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j8kel
March 9th, 2012, 08:49 PM
I am trying to do a silent install of Ubuntu 10.04 lts server from a usb drive. It works fine for some machines, but whenever I use it in a machine where the usb stick gets mounted as /dev/sda instead of /dev/sdb, the machine won't boot from its hard drive after the install.

I have tried using udev in the initrd of the usb drive to make sure the usb drive is renamed to /dev/sdb, but /proc/partitions doesn't get updated, and even though the install finishes without errors, the machine can't be booted. It just shows a black screen with a blinking cursor in the corner. If I reinsert the usb drive while it is in that state, the machine will boot properly from the hard drive. So I know the files were copied successfully.

The udev rules I'm using are here, I put them in /etc/udev/rules.d/99-my.rules

NAME="sdb%n",KERNEL=="sda*",ENV{ID_BUS}=="usb",RUN+="/usr/bin/logger 'DEBUG:::1 kernel matched sda* renaming to sdbn [%E{ID_BUS}][%E{ID_FS_UUID}][%k][%E{ID_FS_LABEL_ENC}]"
NAME="sda%n",KERNEL=="sdb*",ENV{ID_BUS}!="usb",RUN+="/usr/bin/logger 'DEBUG:::2 kernel matched sdb* renaming to sdan [%E{ID_BUS}][%E{ID_FS_UUID}][%k][%E{ID_FS_LABEL_ENC}]"I have tried renaming the rules so they are run at different times. I tried 61-my.rules, 59-my.rules, and 00-my.rules. Each time, I confirm that the debug messages appear in the syslog.

If I stop the installer at the configure keyboard prompt and do an ls /dev/sd*, I see
/dev/sdb /dev/sdb1 (no /dev/sda) as I expect, but if I cat /proc/partitions, I still see
/dev/sda and /dev/sda1 (no /dev/sdb)

At the end of the installer, checking ls /dev/sd*, I see the usb drive partition named sdb* and the hard drive partitions named sda*, but /proc/partitions still shows the usb drive as sda, and the hard drive as sdb.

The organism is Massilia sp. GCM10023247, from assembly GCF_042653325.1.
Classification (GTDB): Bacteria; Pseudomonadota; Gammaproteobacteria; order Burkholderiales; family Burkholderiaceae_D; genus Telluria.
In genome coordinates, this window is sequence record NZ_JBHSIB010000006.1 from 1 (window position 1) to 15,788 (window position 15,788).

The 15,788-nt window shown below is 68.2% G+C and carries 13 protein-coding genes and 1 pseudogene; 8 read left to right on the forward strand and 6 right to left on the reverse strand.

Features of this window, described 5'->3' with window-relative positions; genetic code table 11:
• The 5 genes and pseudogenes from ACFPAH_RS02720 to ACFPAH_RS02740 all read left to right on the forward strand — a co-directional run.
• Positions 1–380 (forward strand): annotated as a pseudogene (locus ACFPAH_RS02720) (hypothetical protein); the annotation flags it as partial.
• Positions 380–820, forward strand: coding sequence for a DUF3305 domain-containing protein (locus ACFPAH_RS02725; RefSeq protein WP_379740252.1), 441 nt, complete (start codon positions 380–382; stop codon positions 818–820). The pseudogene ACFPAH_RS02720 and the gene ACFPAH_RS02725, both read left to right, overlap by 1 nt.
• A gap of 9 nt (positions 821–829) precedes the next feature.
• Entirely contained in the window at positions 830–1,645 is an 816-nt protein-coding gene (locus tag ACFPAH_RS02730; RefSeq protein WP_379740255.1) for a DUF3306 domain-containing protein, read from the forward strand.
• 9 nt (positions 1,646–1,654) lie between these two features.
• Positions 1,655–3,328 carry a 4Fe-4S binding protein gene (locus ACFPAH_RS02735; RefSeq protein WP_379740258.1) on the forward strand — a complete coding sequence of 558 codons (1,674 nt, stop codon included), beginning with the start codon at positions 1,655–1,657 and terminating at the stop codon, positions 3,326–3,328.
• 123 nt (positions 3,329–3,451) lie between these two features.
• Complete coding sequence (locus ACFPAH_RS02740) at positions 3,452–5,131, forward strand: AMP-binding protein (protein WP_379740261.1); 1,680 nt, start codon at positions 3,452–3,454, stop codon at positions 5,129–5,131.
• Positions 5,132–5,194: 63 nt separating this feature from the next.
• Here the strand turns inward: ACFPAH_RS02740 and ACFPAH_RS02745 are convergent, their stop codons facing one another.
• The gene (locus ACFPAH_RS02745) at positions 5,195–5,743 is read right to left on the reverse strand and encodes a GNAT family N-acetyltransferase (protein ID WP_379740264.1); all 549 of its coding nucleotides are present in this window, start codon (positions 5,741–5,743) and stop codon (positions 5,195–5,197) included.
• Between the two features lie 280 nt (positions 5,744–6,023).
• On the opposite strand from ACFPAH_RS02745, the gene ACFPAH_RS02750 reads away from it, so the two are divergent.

I can see during the install that the following grub commands are run:

grub-install /dev/sda
grub-update

As a control test, I built a usb drive using Pendrivelinux's Universal USB Installer and used it to install Ubuntu 10.04 lts desktop. It also mounted the usb drive as /dev/sda, and completed successfully, but the machine failed to boot. I know it is not a bad machine because I have tried it on 3 dells of the same model, all with the same issue.


Any help or ideas would be greatly appreciated.

oldfred
March 9th, 2012, 10:00 PM
Grub's default install of the boot loader is to sda. Not sure how to change that for devices that promote an external device to sda other than using manual install.
You should be able to fix it with a grub install to the internal drive. Grub also remembers which drive to use for reinstalls, so you also may have to update that.

If you can boot:
#To see what drive grub2 uses see this line - grub-pc/install_devices:
sudo debconf-show grub-pc
#to get grub2 to remember where to reinstall on updates:
sudo dpkg-reconfigure grub-pc
#Enter thru first pages,spacebar to choose/unchoose drive, enter to accept, do not choose partitions

Or fix boot loader then run the commands above.
Boot Repair:
https://help.ubuntu.com/community/Boot-Repair
You can repair many boot issues with this or post the link to a run of boot info script so we can see your exact configuration.

Supergrub may let you boot and then you can repair grub from your install.
http://www.supergrubdisk.org/
http://www.supergrubdisk.org/wiki/Main_Page

How to restore the Ubuntu/XP/Vista/7 bootloader (Updated for Ubuntu 9.10 - grub2) - talsemgeest
http://ubuntuforums.org/showthread.php?t=1014708
Reinstall grub2 - Short version & full chroot version
https://help.ubuntu.com/community/Grub2#Reinstalling%20GRUB2

ScientificProp
March 9th, 2012, 10:26 PM
I'm not experienced enough with Ubuntu to follow much of the details in your post, but I can share my recent experience trying to boot a USB HDD with Ubuntu 11.10 64 bit. Basically, I was never able to successfully boot Ubuntu from a USB HDD when I installed from a LiveUSB. But, if I installed from a LiveCD, then I was able to boot Ubuntu from the USB HDD. I installed and started running 11.10 64 bit yesterday, so as I said I'm learning Ubuntu and Linux.
Apparently, this goes against common expectations, but I repeated this many times and am confident in this result.

ScientificProp.